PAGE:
Roma 2.0 stars

Movie poster


If a film were to be judged solely on its opening shot, Roma would handily deserve all of this year’s best picture honors. Alfonso Cuarón’s curtain-raising quest to eke poetry out of life’s most mundane corners consumes but three minutes of a 135-minute running time. It’s a brilliant setup for what’s to come, but the two hours that lie ahead find moments of schematized repetition that border on gimmickry and cause the mind to disengage and begin drifting almost as much as Cuaron’s camera. Round and round the interior scenes it goes, where the oscillating lens stops, nobody knows. The black-and-white ‘Scope images have the makings of a fine coffee table book, but at 24 fps, very little about these characters and their soap opera existence is compelling to watch. And the one-two punch of coincidence that caps the film's big set piece contains the type of plotting one expects from a Telenovela, not a film garnering this much critical attention.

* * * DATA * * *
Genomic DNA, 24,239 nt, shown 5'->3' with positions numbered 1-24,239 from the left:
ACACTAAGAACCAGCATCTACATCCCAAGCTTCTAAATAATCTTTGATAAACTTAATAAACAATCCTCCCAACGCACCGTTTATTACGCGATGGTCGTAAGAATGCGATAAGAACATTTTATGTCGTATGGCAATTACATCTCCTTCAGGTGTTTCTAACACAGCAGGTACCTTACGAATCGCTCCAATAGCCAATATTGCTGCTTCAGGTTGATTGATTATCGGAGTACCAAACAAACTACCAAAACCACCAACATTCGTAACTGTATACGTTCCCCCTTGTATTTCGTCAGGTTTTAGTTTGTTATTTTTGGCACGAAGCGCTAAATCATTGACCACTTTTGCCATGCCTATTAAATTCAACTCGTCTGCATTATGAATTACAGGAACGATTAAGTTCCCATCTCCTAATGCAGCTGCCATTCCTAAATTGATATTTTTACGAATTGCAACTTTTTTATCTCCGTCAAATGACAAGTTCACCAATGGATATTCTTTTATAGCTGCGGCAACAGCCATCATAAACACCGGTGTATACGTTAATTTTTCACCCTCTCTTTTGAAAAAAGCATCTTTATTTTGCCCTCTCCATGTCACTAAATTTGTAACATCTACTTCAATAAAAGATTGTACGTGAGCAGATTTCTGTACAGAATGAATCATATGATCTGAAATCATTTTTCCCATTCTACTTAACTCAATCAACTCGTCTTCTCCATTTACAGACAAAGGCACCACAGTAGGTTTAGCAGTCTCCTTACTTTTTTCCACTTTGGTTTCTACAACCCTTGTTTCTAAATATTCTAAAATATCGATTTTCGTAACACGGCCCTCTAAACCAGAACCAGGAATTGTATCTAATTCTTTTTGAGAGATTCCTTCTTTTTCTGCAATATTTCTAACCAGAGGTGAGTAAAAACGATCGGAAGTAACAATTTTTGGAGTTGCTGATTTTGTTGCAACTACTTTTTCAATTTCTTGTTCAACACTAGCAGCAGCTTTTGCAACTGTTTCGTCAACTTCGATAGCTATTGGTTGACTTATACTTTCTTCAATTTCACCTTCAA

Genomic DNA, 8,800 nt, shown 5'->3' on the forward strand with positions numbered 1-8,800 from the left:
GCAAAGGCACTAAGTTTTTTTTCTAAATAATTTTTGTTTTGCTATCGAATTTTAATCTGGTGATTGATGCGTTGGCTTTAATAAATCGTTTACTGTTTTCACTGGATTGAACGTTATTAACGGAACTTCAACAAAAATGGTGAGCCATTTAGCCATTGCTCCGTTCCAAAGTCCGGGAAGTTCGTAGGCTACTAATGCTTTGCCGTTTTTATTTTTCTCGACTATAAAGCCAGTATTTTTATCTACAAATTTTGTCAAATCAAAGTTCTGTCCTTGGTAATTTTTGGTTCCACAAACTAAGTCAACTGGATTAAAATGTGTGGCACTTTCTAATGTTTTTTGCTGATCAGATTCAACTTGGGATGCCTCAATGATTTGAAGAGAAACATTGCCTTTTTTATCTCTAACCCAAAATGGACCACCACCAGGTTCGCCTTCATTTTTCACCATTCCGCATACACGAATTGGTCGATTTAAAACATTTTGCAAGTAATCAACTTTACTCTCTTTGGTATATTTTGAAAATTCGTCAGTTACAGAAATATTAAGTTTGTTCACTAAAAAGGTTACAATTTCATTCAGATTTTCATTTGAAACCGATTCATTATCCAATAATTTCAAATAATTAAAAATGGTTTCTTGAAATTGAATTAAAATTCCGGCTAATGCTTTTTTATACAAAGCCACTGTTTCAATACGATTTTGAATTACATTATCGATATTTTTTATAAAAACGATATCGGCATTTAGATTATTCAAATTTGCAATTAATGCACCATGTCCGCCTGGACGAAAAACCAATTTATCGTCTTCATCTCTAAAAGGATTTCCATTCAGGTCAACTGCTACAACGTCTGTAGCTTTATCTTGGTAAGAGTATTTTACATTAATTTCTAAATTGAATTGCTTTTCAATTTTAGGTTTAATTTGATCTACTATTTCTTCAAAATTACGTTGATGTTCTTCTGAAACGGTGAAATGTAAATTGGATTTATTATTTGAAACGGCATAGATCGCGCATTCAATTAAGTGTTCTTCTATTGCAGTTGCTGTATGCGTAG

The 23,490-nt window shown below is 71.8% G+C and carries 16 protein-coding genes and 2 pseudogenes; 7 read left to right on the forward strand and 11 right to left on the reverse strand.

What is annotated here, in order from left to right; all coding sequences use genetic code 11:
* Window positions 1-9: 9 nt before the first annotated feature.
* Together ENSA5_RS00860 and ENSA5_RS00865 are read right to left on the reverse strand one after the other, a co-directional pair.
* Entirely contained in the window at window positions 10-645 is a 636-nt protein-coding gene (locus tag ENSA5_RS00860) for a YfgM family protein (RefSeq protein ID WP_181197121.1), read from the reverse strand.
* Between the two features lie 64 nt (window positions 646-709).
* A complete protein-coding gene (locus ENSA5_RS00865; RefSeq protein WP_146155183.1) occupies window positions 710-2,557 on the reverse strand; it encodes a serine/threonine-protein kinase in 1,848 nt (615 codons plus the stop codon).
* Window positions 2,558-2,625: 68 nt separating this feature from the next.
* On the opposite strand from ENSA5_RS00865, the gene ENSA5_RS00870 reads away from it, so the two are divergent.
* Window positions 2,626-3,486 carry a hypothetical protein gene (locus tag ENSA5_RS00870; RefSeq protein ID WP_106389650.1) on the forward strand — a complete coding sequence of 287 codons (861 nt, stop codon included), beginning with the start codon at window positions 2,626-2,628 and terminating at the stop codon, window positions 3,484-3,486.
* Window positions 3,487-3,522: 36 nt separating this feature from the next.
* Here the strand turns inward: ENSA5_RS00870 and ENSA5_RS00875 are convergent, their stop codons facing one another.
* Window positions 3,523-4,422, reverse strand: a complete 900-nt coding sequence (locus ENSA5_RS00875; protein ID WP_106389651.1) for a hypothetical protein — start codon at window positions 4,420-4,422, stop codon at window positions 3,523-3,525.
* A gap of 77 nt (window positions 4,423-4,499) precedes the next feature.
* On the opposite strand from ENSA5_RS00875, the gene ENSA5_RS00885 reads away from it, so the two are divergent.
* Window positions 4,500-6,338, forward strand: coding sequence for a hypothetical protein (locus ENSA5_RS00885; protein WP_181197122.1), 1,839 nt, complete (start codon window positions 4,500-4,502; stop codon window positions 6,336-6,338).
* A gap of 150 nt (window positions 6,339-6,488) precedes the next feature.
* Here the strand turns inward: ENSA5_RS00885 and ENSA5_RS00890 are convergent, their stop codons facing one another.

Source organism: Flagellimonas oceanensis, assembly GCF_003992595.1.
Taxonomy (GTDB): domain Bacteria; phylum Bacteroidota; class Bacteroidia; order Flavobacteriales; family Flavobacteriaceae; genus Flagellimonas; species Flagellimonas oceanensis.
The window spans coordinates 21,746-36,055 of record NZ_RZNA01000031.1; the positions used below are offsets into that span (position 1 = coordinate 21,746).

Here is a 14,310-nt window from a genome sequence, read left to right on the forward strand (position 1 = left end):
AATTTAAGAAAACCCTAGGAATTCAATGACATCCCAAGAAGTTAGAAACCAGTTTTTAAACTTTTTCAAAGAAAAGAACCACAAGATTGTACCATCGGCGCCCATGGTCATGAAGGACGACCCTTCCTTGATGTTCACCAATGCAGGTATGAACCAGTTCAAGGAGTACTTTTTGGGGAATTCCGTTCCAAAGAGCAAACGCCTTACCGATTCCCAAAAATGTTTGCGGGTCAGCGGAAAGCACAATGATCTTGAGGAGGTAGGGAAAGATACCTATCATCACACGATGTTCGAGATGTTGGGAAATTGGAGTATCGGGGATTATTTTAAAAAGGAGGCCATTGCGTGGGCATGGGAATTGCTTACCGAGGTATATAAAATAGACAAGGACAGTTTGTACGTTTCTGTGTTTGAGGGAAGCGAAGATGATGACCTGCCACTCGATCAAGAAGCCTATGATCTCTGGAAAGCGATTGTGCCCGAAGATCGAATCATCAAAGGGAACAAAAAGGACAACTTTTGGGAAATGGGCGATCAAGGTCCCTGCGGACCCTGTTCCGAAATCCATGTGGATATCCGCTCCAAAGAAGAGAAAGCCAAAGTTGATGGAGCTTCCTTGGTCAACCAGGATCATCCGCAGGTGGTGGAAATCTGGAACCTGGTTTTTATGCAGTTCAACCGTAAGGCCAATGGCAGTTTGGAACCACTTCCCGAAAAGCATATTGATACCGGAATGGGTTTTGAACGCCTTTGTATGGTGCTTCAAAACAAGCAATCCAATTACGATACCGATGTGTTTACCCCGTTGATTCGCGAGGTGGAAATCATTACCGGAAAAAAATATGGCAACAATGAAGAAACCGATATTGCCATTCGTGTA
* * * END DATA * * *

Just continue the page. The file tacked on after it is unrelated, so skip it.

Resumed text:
Scott Marks

Length: 2 hours, 15 minutes

Rated: R

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